Shoulars had no way of knowing that in just over a year, he’d be part of the largest seaborne invasion in history. He was in the eighth wave of sailors sent to Normandy’s shore. “On June 4, they took us out of the staging area into England’s ports and loaded us onto the ships. The next day, they wouldn’t let us get off the ship. We had to stay on,” Shoulars says. “On June 6, we decided to go in. We unloaded in small boats, called LCVB boats. Orders would come in, and then we’d all line up and get on the boats headed for the beach. Needless to say, all hell broke loose. There was 450 people in our outfit, but we only lost 13. I didn’t get a scratch.”
While touring the WWII memorial, Shoulars is stopped dozens of times by visitors. He is thanked for his service by people of all ages from all over the globe, some with tears in their eyes. He’s asked to take photos with groups of young kids, which make Shoulars grin so big that his eyes squint a little. For those that ask, he shares a part of his story with them. There’s several moments where Julius goes quiet and looks off into the distance. It’s hard to say what he’s thinking about—whether it’s some detail that he’s left out because it is too much to share.
This isn’t his first visit to the memorial, though. A few years ago, Shoulars was invited to the memorial and given a Croix de Guerre, meaning “cross of war,” from France for his service.
“He didn’t talk about this stuff when we were younger,” says his daughter Terrie Combs. “It wasn’t until he started visiting people he served with that he opened up. And, of course, on trips like this he will talk more.”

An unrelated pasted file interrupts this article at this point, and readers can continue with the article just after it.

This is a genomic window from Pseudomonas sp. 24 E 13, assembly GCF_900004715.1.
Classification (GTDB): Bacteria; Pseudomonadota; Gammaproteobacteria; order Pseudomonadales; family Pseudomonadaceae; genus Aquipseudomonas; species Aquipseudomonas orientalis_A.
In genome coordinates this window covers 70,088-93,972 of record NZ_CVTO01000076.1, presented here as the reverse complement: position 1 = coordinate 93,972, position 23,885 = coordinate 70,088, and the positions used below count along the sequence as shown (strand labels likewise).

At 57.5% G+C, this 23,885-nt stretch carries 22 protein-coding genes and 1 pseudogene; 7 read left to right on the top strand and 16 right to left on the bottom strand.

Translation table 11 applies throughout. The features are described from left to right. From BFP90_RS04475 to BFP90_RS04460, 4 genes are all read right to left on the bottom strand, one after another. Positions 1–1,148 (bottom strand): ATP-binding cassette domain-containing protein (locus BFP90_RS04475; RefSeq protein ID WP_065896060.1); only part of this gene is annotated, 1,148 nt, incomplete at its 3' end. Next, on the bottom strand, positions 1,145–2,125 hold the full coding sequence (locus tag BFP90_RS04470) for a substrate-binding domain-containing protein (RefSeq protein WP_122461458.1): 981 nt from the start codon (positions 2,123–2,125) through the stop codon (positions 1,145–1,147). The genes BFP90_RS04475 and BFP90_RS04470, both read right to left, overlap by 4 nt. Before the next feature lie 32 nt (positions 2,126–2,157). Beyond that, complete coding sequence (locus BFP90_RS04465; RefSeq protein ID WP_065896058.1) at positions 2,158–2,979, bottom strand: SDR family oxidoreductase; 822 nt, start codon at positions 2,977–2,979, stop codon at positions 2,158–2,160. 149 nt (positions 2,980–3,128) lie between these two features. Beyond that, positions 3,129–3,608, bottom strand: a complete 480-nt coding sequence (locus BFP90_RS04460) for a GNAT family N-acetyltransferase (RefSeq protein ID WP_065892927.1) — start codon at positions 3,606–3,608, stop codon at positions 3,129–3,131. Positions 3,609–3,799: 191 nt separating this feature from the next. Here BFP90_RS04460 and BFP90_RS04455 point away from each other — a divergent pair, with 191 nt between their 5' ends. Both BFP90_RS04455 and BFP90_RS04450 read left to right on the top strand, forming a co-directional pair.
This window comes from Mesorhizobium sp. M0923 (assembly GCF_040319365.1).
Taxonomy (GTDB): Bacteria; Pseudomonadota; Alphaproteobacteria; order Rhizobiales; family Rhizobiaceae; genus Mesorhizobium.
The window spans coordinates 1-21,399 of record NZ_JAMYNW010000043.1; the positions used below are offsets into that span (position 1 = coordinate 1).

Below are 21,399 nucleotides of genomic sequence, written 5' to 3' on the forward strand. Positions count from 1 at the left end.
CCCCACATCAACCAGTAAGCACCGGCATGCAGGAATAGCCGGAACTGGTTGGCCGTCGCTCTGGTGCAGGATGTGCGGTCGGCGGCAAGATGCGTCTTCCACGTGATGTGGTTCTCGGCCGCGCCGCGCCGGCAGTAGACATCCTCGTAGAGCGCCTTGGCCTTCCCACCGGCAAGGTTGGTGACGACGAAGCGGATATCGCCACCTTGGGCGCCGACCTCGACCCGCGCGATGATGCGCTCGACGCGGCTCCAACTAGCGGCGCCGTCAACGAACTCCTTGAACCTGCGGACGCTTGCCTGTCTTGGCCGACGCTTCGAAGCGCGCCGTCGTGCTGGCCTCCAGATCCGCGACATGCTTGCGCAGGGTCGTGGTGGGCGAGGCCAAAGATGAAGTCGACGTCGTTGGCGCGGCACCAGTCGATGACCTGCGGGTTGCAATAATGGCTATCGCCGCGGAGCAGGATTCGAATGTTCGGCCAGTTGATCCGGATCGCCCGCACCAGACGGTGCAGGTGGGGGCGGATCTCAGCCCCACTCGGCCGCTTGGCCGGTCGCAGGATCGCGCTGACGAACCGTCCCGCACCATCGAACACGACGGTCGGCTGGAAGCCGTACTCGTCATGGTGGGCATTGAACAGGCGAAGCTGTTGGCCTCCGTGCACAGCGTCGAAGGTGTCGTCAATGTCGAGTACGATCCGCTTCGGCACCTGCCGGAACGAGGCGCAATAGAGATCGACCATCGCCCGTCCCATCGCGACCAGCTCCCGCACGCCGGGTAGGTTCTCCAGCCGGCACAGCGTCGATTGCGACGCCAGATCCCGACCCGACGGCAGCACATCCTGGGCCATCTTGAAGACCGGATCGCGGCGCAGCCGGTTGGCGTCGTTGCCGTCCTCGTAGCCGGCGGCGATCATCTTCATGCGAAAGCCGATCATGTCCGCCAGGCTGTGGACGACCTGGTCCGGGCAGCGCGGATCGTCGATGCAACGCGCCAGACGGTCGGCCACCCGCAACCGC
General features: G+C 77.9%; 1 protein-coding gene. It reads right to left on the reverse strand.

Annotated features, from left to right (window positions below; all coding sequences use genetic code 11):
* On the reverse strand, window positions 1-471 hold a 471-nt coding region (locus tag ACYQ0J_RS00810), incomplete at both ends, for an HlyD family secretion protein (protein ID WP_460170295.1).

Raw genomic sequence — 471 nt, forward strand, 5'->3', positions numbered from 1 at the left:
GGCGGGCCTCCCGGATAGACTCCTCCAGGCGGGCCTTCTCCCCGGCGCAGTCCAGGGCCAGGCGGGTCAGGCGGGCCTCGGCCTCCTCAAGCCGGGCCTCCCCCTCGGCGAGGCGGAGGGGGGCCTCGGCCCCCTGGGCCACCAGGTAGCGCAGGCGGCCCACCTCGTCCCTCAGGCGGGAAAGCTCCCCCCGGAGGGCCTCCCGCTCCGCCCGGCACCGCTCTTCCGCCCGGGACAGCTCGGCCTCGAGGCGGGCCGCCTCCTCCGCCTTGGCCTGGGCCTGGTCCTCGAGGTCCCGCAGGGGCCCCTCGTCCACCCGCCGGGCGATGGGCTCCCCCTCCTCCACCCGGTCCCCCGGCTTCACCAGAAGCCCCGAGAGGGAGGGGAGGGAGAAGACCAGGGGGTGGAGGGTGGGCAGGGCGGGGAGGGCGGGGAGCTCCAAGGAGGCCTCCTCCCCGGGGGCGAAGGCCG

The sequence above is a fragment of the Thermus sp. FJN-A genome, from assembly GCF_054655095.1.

Marilyn Snider, born and raised in New York, also served in WWII. She’s the only woman on Mission 16. When she was 19 years old, she joined the Women’s Army Corps. “I was trained as a surgery tech. They had me working with amputees and paraplegics,” Snider says. “I was so young, and I had no idea that I would be doing that. What I saw at the hospital, it left a tremendous impression on me.”
Later in the day, the veterans are given a dinner and small ceremony by the Knights of Columbus in Arlington. Along the entry way, children and several young Girl Scouts line the walkway and greet the veterans as they make their way into the dining hall for chow call. When Snider passes through, the Girl Scouts wave their flags a little more enthusiastically and shout their thanks as Snider claps her hands together, overjoyed at their presence.
“The enthusiasm, the reception that they gave us—it just made me feel embarrassed almost. It’s overwhelming,” Snider says, smiling. “I’m incredibly grateful. They were applauding me. I didn’t realize I was the only woman veteran here. It’s been very comforting.”
Honor Flight not only honors those veterans that are able to make the trip but also those that passed away before the memorials were built. Through a program called “Flags of Our Heroes,” Honor Flight symbolically brings deceased veterans along on the therapeutic journey.
At the Vietnam Veterans Memorial Wall, Wilson Wright holds a framed photo of himself with his twin brother, Richard, both men dressed in their service uniforms. They each served in the Marine Corps during the war. Richard passed away from complications from a brain tumor, which is thought to have occurred because of his interaction with the chemical Agent Orange during the war. Matt Hartman’s son Jason kneels next to Wright, holding a framed flag in honor of Richard, while Wright sits silently next to the wall where more than 58,000 names are remembered.
When the buses make their way through Arlington National Cemetery, one veteran, gazing over the seemingly endless rows of white headstones, says reflectively, “Every single stone out there is an untold story.”
As the day wears on, the veterans seem to shed some of the heavy weight they have likely carried with them over the years by sharing their stories. “That’s why we do this,” Doherty says. “For a little bit of time, it brings the veterans back. They get that youthfulness, their spirit, back. And it’s why we’ll keep doing this.”
If you or a veteran in your life would like to participate in Honor Flight, visit HonorFlightHTVA.org for information on their upcoming Mission 17 in April 2017.